Tip #2: Do not routinely tell your patient to do Kegels at their checkups.

You should know that Kegels don’t always work especially if there’s scar tissue from an episiotomy, forceps or vacuum-assisted delivery. Kegels also won’t work if there are trigger points, hypertonicity or poor pelvic floor coordination. What’s even more astonishing is that Kegels can make leaking worse.

Many times the scar tissue needs to be dealt with first and then—and only then—will the pelvic floor muscles respond to Kegels. In this case, a Reverse Kegel is in order.
A 2015 study showed that 1 in 4 women are unable to do Kegels. So if you are prescribing Kegels make sure your patient knows how to do a Kegel correctly and also prescribe the number of reps and sets. Remember Kegel exercises are medicine. Find the right dosage! By the way, I use at least 20 different types of Kegels and a dozen or more different types of Reverse Kegels. If you want to go deeper into learning how to prescribe pelvic floor exercises, that’s great! Having the right knowledge about what is really going on in the PFMs will supercharge your patient’s/client’s healing.

Tip #3: Evaluate the pelvic floor muscles for scar tissue, internal pelvic floor tears, poor healing, and granulation tissue.

Assessment of scar tissue can be performed internally in the vagina or externally on the perineum. Remember that even superficial perineal tears can lead to pelvic floor dysfunction and pelvic pain because scar tissue disperses. Scar tissue in the pelvic floor muscles can lead to incontinence and pelvic pain.

I recommend you tell your patient to gently massage their scars by using their fingers. Have them massage the scar where it is the tightest or most restricted. This goes for Cesarean scars as well as perineal. Chances are if there’s pain or scar tissue in the pelvic floor muscles your patient should not be doing Kegels until the pain is resolved. Instead they should be performing a Reverse Kegel and stretches that help to relax the scar.

Tip #4: Check for Diastasis Recti Abdominal Separation (DRA).

Diastasis Recti Abdominal Separation (DRA) occurs when the rectus abdominal muscle separates at the linea alba. Typically this condition begins in pregnancy and does not spontaneously come back together once the baby arrives. A DRA puts your patient/client at a higher risk for incontinence, pelvic pain, organ prolapse and sexual pain and it is simple to test for at the six-week checkup and before. Even at bedside.

I believe that a DRA separation even as small as one finger can cause problems and pain for the new mom. DRA is more of a concern if your patient has pelvic floor muscle dysfunction and is complaining of leaking, pelvic pressure or pelvic pain.

To check for DRA check to see how many fingers you can place horizontally at the navel, 2 inches above and 2 inches below. Your fingertips are parallel to your patient’s waist. You are testing at the linea alba, and there should be no gap. If more than two fingers fit into the abdominal gap, then this patient needs help to restore the core. Check every patient including women who have had Cesarean births. If DRA is present, this patient will need:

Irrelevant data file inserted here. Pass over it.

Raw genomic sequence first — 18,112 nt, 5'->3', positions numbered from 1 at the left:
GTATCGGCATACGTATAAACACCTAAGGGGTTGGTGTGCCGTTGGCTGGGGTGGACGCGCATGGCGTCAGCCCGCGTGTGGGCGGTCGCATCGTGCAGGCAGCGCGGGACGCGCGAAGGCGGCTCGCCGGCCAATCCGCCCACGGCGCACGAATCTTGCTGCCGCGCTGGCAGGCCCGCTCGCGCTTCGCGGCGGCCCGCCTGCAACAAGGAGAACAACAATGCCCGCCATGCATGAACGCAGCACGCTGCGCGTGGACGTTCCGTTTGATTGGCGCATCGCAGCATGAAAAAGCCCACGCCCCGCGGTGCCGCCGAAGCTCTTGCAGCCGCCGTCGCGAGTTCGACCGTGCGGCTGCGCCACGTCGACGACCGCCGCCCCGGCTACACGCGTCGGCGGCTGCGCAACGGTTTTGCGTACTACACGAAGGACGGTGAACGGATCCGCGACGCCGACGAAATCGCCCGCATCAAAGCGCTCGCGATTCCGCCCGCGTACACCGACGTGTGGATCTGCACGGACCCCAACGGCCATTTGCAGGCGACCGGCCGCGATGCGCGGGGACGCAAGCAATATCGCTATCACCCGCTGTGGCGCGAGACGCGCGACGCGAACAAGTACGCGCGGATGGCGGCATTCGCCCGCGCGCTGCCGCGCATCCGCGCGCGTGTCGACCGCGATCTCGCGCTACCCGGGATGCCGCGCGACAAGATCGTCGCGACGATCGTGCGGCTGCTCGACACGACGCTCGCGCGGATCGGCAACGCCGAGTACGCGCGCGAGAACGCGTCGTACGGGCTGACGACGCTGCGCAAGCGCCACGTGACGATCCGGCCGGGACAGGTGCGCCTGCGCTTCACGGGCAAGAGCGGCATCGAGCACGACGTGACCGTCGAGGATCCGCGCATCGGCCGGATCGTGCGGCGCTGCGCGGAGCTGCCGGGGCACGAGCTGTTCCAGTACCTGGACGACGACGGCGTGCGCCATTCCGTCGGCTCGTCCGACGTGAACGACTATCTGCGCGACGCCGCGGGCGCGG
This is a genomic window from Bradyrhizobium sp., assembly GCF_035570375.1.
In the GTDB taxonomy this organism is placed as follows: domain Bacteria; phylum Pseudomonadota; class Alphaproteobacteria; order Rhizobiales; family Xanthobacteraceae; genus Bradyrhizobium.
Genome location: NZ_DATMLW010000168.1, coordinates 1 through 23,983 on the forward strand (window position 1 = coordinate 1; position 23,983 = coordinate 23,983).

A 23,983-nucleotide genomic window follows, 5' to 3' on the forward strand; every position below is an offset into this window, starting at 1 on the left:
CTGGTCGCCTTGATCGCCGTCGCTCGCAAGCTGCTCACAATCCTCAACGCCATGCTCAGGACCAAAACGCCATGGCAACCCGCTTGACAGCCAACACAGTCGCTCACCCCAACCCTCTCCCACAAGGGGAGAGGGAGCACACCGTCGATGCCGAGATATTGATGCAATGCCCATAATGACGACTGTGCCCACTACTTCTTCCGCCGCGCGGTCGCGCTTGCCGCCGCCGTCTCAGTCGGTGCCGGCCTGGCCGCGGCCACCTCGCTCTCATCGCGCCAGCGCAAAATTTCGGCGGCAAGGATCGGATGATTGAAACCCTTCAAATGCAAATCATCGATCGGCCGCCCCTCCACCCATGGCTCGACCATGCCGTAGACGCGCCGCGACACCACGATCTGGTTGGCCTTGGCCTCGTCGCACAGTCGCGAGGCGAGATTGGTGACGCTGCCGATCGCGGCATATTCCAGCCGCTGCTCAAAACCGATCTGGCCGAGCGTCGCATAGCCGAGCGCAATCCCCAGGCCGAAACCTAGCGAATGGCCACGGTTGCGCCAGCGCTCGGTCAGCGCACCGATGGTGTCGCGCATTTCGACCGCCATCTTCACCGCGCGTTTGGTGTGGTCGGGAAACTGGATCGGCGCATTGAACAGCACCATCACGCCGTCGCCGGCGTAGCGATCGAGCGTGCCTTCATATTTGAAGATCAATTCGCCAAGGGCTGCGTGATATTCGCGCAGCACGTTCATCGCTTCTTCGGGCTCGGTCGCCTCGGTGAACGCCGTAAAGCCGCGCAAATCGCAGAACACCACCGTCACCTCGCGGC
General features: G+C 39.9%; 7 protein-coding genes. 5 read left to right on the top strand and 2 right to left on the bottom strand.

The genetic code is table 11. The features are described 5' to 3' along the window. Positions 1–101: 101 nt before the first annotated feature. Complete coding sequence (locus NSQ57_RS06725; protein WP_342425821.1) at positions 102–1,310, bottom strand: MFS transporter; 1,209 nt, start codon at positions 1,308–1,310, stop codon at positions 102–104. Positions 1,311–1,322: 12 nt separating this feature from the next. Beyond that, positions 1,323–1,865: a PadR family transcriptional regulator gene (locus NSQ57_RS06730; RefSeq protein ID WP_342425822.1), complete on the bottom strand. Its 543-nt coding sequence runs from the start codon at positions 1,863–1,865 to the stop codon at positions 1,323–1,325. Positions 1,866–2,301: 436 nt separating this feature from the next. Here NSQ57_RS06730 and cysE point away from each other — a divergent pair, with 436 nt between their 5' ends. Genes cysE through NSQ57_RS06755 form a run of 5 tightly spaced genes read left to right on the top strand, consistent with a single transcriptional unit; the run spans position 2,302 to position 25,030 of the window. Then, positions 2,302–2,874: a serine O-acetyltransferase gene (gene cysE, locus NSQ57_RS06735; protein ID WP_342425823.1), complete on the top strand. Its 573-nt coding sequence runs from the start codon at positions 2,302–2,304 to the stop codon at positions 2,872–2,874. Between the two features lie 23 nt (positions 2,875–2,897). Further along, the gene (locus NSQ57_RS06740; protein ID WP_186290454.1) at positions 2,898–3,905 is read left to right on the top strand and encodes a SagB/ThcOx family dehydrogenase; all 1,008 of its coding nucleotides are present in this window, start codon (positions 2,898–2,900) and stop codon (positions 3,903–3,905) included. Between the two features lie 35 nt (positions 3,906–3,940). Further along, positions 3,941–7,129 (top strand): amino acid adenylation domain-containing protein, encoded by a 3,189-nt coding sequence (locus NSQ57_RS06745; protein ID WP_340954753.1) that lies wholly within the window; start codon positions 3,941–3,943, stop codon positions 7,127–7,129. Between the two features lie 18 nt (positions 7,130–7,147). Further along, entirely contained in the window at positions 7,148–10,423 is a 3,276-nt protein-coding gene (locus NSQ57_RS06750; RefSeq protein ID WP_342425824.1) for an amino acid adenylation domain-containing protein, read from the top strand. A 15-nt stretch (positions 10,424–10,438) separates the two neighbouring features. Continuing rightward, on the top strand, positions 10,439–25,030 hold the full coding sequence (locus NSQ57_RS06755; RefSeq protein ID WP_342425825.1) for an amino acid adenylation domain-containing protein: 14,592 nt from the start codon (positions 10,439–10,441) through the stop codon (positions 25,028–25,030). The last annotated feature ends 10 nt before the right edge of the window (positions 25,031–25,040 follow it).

• A corrective abdominal exercise,
  • A postpartum belt to help support the abdominal muscles while they heal.
  • Biomechanical instruction such as to log roll out of bed, avoid forward flexion and bend from the knees to pick up baby and items off the floor.

Get on the road to pelvic wellness in just 10 minutes a day.
Click to download my complimentary Female Pelvic Freedom Checklist.

Tip #5: Check their pelvic bones. Palpate the coccyx, sacrum and pubic bones for pain and tenderness.

Often overlooked but a big trigger for postpartum pain are bone strains and fractures. Tears in the pelvic floor muscles can pull on the pubic bone and cause pubic bone fractures. The pubic bone houses the Pubococcygeus muscles, and special care should be taken to screen this bone for fractures or separation. Furthermore the pubic bone can separate during childbirth and lead to issues with walking and turning in bed, causing excruciating pain. These women need to be belted right away to hold the pubic bone in place and enhance lumbar pelvic stability. A sacroiliac joint belt like the Serola belt can help bring relief and stability to the pubic bone. If you suspect a fracture, send right away for imaging. If there’s a fracture, a belt may not help and actually may cause more pain. The coccyx can get injured, strained or fractured during childbirth and should be screened, and if pain is out of the ordinary, send your patient out for X-rays.

For accuracy a coccyx X-ray should be done while the patient is in a sitting position. Additional recommendations can include a sitting cushion, icing to the bone, setting sitting limits and avoidance of Kegels.